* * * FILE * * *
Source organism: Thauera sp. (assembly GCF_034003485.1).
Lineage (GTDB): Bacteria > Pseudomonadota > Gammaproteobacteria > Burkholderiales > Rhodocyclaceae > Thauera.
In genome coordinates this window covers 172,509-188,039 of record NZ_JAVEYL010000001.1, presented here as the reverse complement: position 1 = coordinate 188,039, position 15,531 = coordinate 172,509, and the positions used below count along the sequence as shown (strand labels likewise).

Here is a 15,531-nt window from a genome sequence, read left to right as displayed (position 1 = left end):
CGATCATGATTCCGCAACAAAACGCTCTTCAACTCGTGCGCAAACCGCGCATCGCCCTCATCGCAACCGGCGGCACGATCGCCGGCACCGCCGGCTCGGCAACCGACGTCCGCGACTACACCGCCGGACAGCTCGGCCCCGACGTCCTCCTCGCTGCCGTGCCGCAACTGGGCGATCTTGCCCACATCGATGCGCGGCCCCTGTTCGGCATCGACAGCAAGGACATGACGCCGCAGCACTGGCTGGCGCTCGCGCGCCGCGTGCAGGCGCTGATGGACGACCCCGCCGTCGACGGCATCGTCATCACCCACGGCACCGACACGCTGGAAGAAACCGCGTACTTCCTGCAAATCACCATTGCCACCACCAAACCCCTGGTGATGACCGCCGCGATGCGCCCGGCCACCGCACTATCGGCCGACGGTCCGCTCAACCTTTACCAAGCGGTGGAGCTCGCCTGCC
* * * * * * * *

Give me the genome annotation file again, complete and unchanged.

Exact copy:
Source organism: Thauera sp. (assembly GCF_034003485.1).
Lineage (GTDB): Bacteria > Pseudomonadota > Gammaproteobacteria > Burkholderiales > Rhodocyclaceae > Thauera.
In genome coordinates this window covers 172,509-188,039 of record NZ_JAVEYL010000001.1, presented here as the reverse complement: position 1 = coordinate 188,039, position 15,531 = coordinate 172,509, and the positions used below count along the sequence as shown (strand labels likewise).

Here is a 15,531-nt window from a genome sequence, read left to right as displayed (position 1 = left end):
CGATCATGATTCCGCAACAAAACGCTCTTCAACTCGTGCGCAAACCGCGCATCGCCCTCATCGCAACCGGCGGCACGATCGCCGGCACCGCCGGCTCGGCAACCGACGTCCGCGACTACACCGCCGGACAGCTCGGCCCCGACGTCCTCCTCGCTGCCGTGCCGCAACTGGGCGATCTTGCCCACATCGATGCGCGGCCCCTGTTCGGCATCGACAGCAAGGACATGACGCCGCAGCACTGGCTGGCGCTCGCGCGCCGCGTGCAGGCGCTGATGGACGACCCCGCCGTCGACGGCATCGTCATCACCCACGGCACCGACACGCTGGAAGAAACCGCGTACTTCCTGCAAATCACCATTGCCACCACCAAACCCCTGGTGATGACCGCCGCGATGCGCCCGGCCACCGCACTATCGGCCGACGGTCCGCTCAACCTTTACCAAGCGGTGGAGCTCGCCTGCC